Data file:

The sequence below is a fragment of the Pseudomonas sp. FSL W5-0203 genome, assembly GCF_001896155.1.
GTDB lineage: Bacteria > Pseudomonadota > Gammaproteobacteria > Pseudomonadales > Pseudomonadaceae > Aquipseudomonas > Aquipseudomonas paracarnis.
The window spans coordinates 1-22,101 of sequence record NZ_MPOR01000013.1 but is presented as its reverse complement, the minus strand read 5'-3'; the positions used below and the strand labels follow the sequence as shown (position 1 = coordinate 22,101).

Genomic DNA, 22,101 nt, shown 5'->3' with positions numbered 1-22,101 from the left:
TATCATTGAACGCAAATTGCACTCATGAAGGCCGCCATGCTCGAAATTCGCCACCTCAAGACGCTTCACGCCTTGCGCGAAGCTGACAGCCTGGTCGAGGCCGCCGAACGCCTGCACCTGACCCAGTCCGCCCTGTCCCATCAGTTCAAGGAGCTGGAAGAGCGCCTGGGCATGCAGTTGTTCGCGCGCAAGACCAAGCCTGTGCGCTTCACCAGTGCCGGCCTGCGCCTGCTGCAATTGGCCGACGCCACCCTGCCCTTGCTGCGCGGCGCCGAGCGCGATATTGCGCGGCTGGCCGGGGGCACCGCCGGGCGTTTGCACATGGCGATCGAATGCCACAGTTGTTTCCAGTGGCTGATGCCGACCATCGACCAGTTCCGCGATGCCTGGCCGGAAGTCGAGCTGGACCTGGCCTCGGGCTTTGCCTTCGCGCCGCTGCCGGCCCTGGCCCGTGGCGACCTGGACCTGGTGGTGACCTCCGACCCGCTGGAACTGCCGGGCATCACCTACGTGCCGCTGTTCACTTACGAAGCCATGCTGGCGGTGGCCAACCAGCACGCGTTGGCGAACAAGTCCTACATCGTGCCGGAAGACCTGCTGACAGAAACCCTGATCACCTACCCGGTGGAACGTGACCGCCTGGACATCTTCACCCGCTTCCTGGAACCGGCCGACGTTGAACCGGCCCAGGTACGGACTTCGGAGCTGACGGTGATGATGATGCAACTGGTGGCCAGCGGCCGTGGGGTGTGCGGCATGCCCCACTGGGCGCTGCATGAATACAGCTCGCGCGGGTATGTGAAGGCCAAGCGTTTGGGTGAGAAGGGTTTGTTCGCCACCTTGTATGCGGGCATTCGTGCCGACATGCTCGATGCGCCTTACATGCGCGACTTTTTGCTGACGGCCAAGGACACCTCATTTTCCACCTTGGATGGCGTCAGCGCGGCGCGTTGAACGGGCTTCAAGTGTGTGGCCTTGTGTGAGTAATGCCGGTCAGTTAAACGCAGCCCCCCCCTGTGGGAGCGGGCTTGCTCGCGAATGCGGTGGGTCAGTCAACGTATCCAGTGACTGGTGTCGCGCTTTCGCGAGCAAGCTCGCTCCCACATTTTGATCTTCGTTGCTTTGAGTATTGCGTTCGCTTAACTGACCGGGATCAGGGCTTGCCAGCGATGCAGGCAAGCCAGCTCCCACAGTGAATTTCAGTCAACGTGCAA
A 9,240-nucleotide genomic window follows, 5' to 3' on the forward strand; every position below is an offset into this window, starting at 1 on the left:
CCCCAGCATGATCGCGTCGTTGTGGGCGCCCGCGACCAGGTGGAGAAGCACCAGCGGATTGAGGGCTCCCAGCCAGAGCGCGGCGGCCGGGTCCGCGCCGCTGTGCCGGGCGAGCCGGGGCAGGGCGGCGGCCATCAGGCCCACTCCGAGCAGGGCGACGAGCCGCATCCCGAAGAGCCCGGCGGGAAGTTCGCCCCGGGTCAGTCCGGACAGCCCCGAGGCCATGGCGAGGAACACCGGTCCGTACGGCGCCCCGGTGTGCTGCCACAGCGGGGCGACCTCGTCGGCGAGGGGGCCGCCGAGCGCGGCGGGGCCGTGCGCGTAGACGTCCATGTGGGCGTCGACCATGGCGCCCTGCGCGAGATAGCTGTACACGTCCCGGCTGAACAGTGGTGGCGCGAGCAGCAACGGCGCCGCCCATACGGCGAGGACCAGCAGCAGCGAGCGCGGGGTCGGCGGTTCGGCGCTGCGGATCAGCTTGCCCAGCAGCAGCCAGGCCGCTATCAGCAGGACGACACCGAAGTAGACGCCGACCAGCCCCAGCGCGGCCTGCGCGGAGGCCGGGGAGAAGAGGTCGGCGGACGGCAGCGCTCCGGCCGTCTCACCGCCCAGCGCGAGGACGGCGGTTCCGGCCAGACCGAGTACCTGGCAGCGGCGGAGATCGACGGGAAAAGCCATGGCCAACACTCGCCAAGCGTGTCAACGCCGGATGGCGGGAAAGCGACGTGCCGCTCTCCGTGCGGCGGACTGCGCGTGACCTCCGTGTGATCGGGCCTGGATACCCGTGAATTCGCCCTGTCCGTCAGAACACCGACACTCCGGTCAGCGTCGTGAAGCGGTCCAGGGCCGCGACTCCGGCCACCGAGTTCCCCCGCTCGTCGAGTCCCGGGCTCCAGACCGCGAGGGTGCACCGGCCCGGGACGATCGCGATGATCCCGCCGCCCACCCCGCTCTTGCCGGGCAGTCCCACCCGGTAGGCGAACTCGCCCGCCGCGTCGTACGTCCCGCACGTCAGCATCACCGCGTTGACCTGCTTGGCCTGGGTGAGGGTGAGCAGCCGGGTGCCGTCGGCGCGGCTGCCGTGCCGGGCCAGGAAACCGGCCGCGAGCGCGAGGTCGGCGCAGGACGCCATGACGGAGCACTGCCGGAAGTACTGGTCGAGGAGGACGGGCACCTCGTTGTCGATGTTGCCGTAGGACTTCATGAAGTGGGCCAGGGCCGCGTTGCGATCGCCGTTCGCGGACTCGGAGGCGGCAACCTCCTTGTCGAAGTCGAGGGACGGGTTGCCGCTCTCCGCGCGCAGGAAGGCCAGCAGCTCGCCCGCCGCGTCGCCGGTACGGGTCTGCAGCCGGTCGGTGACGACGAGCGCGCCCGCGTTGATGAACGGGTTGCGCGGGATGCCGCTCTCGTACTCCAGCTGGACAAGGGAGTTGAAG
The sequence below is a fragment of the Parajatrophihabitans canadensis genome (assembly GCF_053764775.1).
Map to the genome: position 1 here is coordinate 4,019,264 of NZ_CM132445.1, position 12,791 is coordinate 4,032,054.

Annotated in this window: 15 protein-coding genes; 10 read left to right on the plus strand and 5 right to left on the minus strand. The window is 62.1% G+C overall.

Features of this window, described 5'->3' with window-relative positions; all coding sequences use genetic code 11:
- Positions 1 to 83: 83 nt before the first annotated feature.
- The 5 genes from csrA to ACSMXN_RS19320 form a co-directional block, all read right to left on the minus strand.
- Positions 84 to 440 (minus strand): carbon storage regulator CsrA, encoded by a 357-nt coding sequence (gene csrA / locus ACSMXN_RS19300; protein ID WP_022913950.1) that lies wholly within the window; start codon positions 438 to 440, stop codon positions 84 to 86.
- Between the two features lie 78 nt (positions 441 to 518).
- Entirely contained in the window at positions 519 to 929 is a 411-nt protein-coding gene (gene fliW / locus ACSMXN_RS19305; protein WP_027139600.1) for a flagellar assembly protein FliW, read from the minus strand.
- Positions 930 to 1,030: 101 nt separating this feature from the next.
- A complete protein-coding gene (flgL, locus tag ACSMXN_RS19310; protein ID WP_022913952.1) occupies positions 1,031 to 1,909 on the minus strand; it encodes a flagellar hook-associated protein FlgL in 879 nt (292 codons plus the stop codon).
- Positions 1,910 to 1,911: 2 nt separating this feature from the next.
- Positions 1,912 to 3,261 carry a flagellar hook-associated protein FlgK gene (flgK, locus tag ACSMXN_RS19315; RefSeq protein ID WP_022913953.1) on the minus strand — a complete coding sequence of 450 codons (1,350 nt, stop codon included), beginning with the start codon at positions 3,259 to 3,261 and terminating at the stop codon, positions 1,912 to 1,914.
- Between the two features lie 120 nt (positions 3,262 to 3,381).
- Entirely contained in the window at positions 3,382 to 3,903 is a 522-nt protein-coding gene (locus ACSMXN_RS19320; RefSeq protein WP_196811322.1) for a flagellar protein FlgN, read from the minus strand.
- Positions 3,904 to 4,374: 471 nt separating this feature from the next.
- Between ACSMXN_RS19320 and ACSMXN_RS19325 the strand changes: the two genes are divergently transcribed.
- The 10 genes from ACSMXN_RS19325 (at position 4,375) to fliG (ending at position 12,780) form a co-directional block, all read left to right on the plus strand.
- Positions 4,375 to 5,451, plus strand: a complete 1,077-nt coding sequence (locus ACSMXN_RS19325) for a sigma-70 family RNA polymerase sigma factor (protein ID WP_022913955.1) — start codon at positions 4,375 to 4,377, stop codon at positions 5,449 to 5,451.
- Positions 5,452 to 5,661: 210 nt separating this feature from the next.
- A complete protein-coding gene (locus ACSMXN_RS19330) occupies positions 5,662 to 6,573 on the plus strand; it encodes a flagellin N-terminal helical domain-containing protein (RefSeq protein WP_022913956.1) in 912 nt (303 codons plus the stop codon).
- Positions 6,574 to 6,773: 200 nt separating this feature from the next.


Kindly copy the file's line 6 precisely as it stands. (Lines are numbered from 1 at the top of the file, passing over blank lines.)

A 9,240-nucleotide genomic window follows, 5' to 3' on the forward strand; every position below is an offset into this window, starting at 1 on the left: